“Egypt changed very much. As everything turned uglier, I was trying to search for beauty in everything in my life. I always have a craving for beauty,” said Sharara.
As a hobby, she takes photographs and sketches. “Photography gives me a chance to capture hidden beauty in every scene I see,” noted Sharara, adding, “for me smelling a rose is an act of art.”
Sharara added that the Arts and culture are “ways to develop oneself on both the human and cultural aspects.”
With all this passion, she never knew how to find her way in a profession, which would fulfill her passion for the arts. She did not study anything related to culture or arts in an academic way, so then how could she start?
“I learnt about the Art Jameel House. And I said to myself, ‘why not? Maybe this the right time to apply. If I am accepted it will be great. If not now then maybe later,”’ noted Sharara.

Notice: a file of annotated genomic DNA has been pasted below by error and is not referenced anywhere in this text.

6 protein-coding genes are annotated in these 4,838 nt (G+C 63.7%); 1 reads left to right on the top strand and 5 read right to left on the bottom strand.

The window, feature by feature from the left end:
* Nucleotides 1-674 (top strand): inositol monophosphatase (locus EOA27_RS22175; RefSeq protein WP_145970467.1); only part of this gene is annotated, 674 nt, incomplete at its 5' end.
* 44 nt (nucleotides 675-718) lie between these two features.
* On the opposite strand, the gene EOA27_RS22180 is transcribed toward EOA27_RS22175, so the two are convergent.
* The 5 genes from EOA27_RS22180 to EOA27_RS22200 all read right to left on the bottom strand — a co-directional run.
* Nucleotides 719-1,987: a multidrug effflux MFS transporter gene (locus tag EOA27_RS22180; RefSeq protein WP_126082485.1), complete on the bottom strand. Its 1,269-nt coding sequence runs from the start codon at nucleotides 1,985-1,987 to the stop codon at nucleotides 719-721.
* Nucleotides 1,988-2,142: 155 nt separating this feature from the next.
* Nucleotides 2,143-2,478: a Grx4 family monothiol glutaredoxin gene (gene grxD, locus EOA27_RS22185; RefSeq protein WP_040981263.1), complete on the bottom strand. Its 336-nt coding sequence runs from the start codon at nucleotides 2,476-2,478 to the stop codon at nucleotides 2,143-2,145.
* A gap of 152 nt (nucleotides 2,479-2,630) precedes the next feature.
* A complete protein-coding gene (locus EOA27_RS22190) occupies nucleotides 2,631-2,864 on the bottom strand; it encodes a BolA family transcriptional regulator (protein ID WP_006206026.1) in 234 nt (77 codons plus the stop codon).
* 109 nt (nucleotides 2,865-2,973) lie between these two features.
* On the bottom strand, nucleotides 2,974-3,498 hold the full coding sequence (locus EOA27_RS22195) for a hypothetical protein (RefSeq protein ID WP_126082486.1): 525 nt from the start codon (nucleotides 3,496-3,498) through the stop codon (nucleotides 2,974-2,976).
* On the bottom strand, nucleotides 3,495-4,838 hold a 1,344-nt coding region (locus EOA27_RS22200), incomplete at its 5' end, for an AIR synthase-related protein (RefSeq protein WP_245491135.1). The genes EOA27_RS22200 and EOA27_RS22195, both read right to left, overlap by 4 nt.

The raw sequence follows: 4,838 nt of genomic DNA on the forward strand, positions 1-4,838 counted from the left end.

Fortunately, Sharara got accepted. She was lucky that her work was on a part-time basis. “I had time for the courses which lasted for two years. It was tight, but it all worked out well eventually.”
Sharara specialised in carpentry and woodworks. “After two years of studying and practising, I believed I could start my own workshop. Before that, it needed tremendous courage.”
“The institute taught me the basics of product design and how to get inspired by nature, colours, and even the movements of birds. It really put me on the right track,” Sharara elaborated.
Now Sharara is looking to start up her own business on a small scale. “I would like to start with something small and manageable. Carpentry needs space and machines, but I could start designing from home, then I can finish the products at a workshop.”